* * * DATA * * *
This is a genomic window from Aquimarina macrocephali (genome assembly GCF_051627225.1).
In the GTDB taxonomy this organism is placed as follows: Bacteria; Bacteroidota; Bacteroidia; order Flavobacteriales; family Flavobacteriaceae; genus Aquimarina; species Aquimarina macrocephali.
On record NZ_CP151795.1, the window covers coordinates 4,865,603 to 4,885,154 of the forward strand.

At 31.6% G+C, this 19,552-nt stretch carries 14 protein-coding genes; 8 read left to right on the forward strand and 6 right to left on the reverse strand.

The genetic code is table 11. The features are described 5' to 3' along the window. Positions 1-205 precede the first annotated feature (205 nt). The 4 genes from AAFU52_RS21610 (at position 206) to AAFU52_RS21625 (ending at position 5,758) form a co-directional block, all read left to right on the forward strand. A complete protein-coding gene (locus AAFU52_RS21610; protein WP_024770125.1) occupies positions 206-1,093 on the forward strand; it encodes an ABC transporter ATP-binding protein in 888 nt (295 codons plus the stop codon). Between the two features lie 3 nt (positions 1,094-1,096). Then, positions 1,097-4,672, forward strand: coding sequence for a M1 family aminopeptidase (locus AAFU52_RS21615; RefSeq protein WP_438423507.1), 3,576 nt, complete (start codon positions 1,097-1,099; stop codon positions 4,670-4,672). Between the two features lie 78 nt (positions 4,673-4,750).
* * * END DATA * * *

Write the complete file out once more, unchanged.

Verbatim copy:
This is a genomic window from Aquimarina macrocephali (genome assembly GCF_051627225.1).
In the GTDB taxonomy this organism is placed as follows: Bacteria; Bacteroidota; Bacteroidia; order Flavobacteriales; family Flavobacteriaceae; genus Aquimarina; species Aquimarina macrocephali.
On record NZ_CP151795.1, the window covers coordinates 4,865,603 to 4,885,154 of the forward strand.

At 31.6% G+C, this 19,552-nt stretch carries 14 protein-coding genes; 8 read left to right on the forward strand and 6 right to left on the reverse strand.

The genetic code is table 11. The features are described 5' to 3' along the window. Positions 1-205 precede the first annotated feature (205 nt). The 4 genes from AAFU52_RS21610 (at position 206) to AAFU52_RS21625 (ending at position 5,758) form a co-directional block, all read left to right on the forward strand. A complete protein-coding gene (locus AAFU52_RS21610; protein WP_024770125.1) occupies positions 206-1,093 on the forward strand; it encodes an ABC transporter ATP-binding protein in 888 nt (295 codons plus the stop codon). Between the two features lie 3 nt (positions 1,094-1,096). Then, positions 1,097-4,672, forward strand: coding sequence for a M1 family aminopeptidase (locus AAFU52_RS21615; RefSeq protein WP_438423507.1), 3,576 nt, complete (start codon positions 1,097-1,099; stop codon positions 4,670-4,672). Between the two features lie 78 nt (positions 4,673-4,750).